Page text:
Connect with us

Markets

Mapped: The 22 Cities With the Most $1 Million Homes in the U.S.

Published

on

Mapped: The 22 Cities With the Most $1 Million Homes in the U.S.

Map: The 22 Cities With the Most $1 Million Homes

Throughout most of America, owning a $1 million home gives you definite bragging rights – it means you may have six bedrooms, 5,000 square feet, an infinity pool, and at least a few acres of property.

But along the coasts – and particularly in California – the two comma club has lost most of its novelty. That’s because in some places, like San Jose, CA, the majority (53.8%) of homes are already soaring past the $1 million mark, despite most of them looking nothing more than ordinary.

$1 Million Homes by City

Today’s chart uses data from a study by LendingTree, which ranks the largest 50 U.S. cities by the percentage of million dollar homes in each metro area. The data from the study was pulled out of a database of 155 million property prices throughout the country.

Here are the 22 U.S. cities that have at least 1% of their housing stock exceeding the $1 million value mark:

RankCity% of $1mm homesMedian home price
#1San Jose, CA53.81%$1,069,000
#2San Francisco, CA40.03%$891,000
#3Los Angeles, CA17.23%$622,000
#4New York, NY11.81%$454,000
#5San Diego, CA10.55%$563,000
#6Seattle, WA9.90%$461,000
#7Boston, MA7.95%$459,000
#8Washington, DC5.27%$395,000
#9Miami, FL3.79%$267,000
#10Denver, CO2.65%$391,000
#11Austin, TX2.16%$282,000
#12Portland, OR1.95%$378,000
#13Sacramento, CA1.72%$378,000
#15Nashville, TN1.52%$235,000
#14Houston, TX1.52%$192,000
#16Phoenix, AZ1.51%$242,000
#17Providence, RI1.32%$266,000
#18Dallas, TX1.31%$213,000
#19Chicago, IL1.30%$223,000
#20Riverside, CA1.12%$332,000
#21Baltimore, MD1.07%$270,000
#22Charlotte, NC1.02%$187,000

The data looks pretty telling, with four of the top five cities being located in California. In each of those cities, more than 10% of all homes have surpassed the $1 million mark.

In the Bay Area specifically, prices are amplified even further: San Francisco (40.0%) and San Jose (53.8%) have by far more $1 million homes than other major cities in the country. It’s also worth noting that in San Jose, the median price of all homes is a whopping $1,069,000.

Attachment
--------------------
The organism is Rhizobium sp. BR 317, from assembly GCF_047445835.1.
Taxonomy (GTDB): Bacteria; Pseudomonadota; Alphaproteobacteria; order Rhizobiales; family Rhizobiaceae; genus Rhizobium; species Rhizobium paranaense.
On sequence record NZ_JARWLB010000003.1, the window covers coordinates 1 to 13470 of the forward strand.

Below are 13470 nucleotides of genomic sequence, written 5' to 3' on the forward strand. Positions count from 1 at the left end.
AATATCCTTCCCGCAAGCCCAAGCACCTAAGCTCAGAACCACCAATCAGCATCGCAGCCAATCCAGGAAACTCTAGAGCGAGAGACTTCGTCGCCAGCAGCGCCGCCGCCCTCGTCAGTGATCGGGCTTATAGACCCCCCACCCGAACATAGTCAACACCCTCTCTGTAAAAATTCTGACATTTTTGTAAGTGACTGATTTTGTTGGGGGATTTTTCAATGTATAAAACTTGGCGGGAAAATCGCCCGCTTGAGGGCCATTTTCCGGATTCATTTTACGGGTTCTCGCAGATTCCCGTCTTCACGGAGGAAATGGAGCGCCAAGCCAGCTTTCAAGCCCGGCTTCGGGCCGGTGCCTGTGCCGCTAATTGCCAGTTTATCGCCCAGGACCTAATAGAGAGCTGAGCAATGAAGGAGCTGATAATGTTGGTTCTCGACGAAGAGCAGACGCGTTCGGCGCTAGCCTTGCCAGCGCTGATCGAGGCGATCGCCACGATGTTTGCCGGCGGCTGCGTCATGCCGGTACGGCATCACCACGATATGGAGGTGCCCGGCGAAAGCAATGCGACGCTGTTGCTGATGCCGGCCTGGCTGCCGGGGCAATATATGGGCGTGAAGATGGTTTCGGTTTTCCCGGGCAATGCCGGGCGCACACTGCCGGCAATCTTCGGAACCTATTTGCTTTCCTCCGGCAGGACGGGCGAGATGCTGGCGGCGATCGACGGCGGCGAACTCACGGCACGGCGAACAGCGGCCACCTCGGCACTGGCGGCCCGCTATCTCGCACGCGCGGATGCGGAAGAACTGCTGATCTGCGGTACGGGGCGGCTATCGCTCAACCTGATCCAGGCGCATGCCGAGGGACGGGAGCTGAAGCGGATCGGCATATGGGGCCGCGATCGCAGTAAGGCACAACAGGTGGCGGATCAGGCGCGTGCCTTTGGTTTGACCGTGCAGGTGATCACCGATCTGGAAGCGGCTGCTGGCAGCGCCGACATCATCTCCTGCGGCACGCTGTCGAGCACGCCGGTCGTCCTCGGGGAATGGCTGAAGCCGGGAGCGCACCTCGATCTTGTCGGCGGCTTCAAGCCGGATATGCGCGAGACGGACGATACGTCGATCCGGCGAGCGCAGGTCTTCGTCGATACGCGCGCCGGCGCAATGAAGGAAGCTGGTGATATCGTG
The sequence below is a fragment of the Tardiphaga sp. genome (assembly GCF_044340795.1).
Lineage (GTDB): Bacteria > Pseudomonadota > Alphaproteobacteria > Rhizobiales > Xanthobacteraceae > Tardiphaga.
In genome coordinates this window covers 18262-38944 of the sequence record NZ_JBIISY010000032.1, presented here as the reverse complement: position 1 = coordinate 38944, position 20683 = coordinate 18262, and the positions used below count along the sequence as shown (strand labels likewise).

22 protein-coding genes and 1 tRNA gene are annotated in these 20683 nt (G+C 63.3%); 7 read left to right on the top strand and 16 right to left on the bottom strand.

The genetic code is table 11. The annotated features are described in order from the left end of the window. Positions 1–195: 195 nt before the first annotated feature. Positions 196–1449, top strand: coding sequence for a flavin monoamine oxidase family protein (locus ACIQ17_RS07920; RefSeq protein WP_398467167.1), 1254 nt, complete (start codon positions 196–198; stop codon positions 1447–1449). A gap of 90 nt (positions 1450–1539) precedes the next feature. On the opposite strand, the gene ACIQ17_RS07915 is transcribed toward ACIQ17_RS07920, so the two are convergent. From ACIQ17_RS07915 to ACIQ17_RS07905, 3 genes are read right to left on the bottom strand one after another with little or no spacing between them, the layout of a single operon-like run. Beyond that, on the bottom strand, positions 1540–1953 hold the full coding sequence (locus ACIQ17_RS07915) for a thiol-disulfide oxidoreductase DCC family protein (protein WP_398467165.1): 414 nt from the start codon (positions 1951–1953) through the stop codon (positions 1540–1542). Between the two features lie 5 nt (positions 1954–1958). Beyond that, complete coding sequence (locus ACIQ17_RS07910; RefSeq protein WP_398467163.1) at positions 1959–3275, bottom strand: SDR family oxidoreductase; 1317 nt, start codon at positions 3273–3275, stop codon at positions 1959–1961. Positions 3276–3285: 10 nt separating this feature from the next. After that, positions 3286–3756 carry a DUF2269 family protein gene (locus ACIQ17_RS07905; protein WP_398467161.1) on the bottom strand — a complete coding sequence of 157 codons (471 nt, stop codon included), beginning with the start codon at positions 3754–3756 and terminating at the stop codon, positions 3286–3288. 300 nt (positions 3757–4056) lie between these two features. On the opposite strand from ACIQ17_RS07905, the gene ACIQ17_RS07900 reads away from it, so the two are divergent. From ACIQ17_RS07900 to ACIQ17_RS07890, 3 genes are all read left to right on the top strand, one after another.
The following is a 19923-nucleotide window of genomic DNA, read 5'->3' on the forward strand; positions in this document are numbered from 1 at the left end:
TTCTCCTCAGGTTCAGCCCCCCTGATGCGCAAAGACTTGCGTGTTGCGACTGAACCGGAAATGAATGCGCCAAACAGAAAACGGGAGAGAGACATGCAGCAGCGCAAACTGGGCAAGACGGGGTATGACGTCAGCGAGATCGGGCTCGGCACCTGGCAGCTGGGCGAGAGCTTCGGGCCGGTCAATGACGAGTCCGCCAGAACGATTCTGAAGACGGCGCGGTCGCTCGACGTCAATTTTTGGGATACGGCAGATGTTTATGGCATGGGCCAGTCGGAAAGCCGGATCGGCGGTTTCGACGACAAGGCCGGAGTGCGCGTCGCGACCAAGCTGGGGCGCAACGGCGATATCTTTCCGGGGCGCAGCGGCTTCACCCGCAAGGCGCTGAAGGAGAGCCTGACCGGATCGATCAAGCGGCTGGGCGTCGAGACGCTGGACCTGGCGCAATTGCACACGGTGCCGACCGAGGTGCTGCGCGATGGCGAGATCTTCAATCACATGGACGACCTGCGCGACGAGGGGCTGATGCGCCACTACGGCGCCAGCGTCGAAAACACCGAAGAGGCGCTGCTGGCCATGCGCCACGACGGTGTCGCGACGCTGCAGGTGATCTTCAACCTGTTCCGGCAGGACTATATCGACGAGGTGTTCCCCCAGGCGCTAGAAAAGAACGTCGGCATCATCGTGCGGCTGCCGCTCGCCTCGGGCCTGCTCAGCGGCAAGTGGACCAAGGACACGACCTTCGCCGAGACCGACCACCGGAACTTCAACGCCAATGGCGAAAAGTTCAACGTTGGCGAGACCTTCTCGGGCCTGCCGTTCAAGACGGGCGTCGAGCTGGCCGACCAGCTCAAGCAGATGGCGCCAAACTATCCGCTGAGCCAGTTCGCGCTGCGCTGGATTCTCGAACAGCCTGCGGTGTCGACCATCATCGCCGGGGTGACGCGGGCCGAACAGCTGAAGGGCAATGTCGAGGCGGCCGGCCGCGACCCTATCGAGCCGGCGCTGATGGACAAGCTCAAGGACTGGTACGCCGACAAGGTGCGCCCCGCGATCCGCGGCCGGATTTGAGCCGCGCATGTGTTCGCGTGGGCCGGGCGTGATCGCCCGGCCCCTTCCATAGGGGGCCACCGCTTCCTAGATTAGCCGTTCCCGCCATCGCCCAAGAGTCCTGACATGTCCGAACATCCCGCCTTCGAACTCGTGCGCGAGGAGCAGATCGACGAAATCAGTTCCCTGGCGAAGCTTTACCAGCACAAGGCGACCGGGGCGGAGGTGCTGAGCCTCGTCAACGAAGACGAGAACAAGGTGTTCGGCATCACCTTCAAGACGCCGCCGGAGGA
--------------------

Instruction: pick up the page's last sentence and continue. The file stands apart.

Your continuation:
You can just imagine what houses might cost in some of the Silicon Valley towns like Mountain View or Palo Alto, or just over the Golden Gate Bridge in Marin County.

The Bottom of the List

While the above chart shows the 22 U.S. cities with the most $1 million homes, LendingTree also listed the major cities in the country with the fewest.

Buffalo, located in upstate New York, takes this title, with only 0.10% of homes passing the mark and an overall median home price of just $141,000. So, to buy the average home in San Jose, you’d need to sell off about eight average houses in Buffalo.

The other cities with the smallest concentrations of million dollar homes are also located in the Great Lakes and Midwest regions: Pittsburgh (0.17%), Hartford (0.18%), Cleveland (0.19%), and Indianapolis (0.27%).

Click for Comments

Investor Education

The Top 5 Reasons Clients Fire a Financial Advisor

Firing an advisor is often driven by more than cost and performance factors. Here are the top reasons clients ‘break up’ with their advisors.

Published

on

Published

on

The following content is sponsored by Morningstar
This circle graphic shows the top reasons for firing a financial advisor.

The Top 5 Reasons Clients Fire a Financial Advisor

What drives investors to fire a financial advisor?

From saving for a down payment to planning for retirement, clients turn to advisors to guide them through life’s complex financial decisions. However, many of the key reasons for firing a financial advisor stem from emotional factors, and go beyond purely financial motivations.

We partnered with Morningstar to show the top reasons clients fire an advisor to provide insight on what’s driving investor behavior.

What Drives Firing Decisions?

Here are the top reasons clients terminated their advisor, based on a survey of 184 respondents:

Reason for Firing% of Respondents
Citing This Reason
Type of Motivation
Quality of financial advice
and services
32%Emotion-based reason
Quality of relationship21%Emotion-based reason
Cost of services17%Financial-based reason
Return performance11%Financial-based reason
Comfort handling financial
issues on their own
10%Emotion-based reason

Numbers may not total 100 due to rounding. Respondents could select more than one answer.

While firing an advisor is rare, many of the primary drivers behind firing decisions are also emotionally driven.

Often, advisors were fired due to the quality of the relationship. In many cases, this was due to an advisor not dedicating enough time to fully grasp their personal financial goals. Additionally, wealthier, and more financially literate clients are more likely to fire their advisors—highlighting the importance of understanding the client. 

Key Takeaways

Given these driving factors, here are five ways that advisors can build a lasting relationship through recognizing their clients’ emotional needs:

  • Understand your clients’ deeper goals
  • Reach out proactively
  • Act as a financial coach
  • Keep clients updated
  • Conduct goal-setting exercises on a regular basis

By communicating their value and setting expectations early, advisors can help prevent setbacks in their practice by adeptly recognizing the emotional motivators of their clients.

Visual Capitalist Logo

Curious about what drives investors to hire a financial advisor? Discover the top 5 reasons here.

Click for Comments

You may also like

Visualizing Asia's Water Dilemma

Subscribe

Continue Reading
HIVE Digital Technologies

Subscribe

Popular